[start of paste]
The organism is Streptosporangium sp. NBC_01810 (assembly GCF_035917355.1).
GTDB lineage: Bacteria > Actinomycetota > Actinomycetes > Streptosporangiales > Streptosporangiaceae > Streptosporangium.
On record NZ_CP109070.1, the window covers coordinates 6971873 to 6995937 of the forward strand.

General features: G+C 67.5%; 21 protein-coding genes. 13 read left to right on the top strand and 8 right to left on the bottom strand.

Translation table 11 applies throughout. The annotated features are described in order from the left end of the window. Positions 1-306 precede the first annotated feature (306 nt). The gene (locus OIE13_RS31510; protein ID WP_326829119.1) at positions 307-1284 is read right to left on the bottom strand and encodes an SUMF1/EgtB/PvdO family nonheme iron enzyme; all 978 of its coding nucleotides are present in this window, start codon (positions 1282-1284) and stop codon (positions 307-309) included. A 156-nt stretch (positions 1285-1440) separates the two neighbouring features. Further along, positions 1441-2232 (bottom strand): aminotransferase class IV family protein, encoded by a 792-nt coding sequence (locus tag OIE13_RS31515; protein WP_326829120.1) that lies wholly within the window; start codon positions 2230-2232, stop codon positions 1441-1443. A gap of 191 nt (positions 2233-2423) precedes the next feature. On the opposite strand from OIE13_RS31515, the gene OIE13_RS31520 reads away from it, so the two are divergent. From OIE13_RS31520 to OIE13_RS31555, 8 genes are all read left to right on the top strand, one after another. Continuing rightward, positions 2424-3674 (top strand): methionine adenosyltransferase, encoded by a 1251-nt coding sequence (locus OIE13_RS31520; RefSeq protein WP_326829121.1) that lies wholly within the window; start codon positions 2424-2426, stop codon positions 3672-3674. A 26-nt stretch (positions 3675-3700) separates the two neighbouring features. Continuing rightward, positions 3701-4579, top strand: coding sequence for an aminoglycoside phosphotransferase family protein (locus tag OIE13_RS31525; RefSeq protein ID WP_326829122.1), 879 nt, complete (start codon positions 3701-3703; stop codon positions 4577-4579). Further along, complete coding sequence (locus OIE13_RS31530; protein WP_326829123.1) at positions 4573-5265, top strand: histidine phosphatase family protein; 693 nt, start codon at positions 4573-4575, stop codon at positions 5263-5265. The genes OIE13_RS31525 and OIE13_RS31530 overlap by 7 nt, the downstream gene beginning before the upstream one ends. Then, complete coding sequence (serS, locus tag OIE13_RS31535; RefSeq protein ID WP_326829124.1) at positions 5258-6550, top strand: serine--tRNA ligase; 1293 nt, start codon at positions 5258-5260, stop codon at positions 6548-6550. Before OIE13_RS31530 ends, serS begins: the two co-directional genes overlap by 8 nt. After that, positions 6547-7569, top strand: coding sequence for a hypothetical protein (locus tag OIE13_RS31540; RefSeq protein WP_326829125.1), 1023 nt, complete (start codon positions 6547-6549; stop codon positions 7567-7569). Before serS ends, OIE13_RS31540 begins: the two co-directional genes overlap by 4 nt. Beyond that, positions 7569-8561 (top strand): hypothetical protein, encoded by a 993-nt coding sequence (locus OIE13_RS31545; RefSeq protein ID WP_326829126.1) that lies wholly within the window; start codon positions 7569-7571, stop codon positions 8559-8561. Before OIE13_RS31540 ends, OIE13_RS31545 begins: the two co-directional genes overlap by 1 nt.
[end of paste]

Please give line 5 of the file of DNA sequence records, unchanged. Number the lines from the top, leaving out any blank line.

Translation table 11 applies throughout. The annotated features are described in order from the left end of the window. Positions 1-306 precede the first annotated feature (306 nt). The gene (locus OIE13_RS31510; protein ID WP_326829119.1) at positions 307-1284 is read right to left on the bottom strand and encodes an SUMF1/EgtB/PvdO family nonheme iron enzyme; all 978 of its coding nucleotides are present in this window, start codon (positions 1282-1284) and stop codon (positions 307-309) included. A 156-nt stretch (positions 1285-1440) separates the two neighbouring features. Further along, positions 1441-2232 (bottom strand): aminotransferase class IV family protein, encoded by a 792-nt coding sequence (locus tag OIE13_RS31515; protein WP_326829120.1) that lies wholly within the window; start codon positions 2230-2232, stop codon positions 1441-1443. A gap of 191 nt (positions 2233-2423) precedes the next feature. On the opposite strand from OIE13_RS31515, the gene OIE13_RS31520 reads away from it, so the two are divergent. From OIE13_RS31520 to OIE13_RS31555, 8 genes are all read left to right on the top strand, one after another. Continuing rightward, positions 2424-3674 (top strand): methionine adenosyltransferase, encoded by a 1251-nt coding sequence (locus OIE13_RS31520; RefSeq protein WP_326829121.1) that lies wholly within the window; start codon positions 2424-2426, stop codon positions 3672-3674. A 26-nt stretch (positions 3675-3700) separates the two neighbouring features. Continuing rightward, positions 3701-4579, top strand: coding sequence for an aminoglycoside phosphotransferase family protein (locus tag OIE13_RS31525; RefSeq protein ID WP_326829122.1), 879 nt, complete (start codon positions 3701-3703; stop codon positions 4577-4579). Further along, complete coding sequence (locus OIE13_RS31530; protein WP_326829123.1) at positions 4573-5265, top strand: histidine phosphatase family protein; 693 nt, start codon at positions 4573-4575, stop codon at positions 5263-5265. The genes OIE13_RS31525 and OIE13_RS31530 overlap by 7 nt, the downstream gene beginning before the upstream one ends. Then, complete coding sequence (serS, locus tag OIE13_RS31535; RefSeq protein ID WP_326829124.1) at positions 5258-6550, top strand: serine--tRNA ligase; 1293 nt, start codon at positions 5258-5260, stop codon at positions 6548-6550. Before OIE13_RS31530 ends, serS begins: the two co-directional genes overlap by 8 nt. After that, positions 6547-7569, top strand: coding sequence for a hypothetical protein (locus tag OIE13_RS31540; RefSeq protein WP_326829125.1), 1023 nt, complete (start codon positions 6547-6549; stop codon positions 7567-7569). Before serS ends, OIE13_RS31540 begins: the two co-directional genes overlap by 4 nt. Beyond that, positions 7569-8561 (top strand): hypothetical protein, encoded by a 993-nt coding sequence (locus OIE13_RS31545; RefSeq protein ID WP_326829126.1) that lies wholly within the window; start codon positions 7569-7571, stop codon positions 8559-8561. Before OIE13_RS31540 ends, OIE13_RS31545 begins: the two co-directional genes overlap by 1 nt.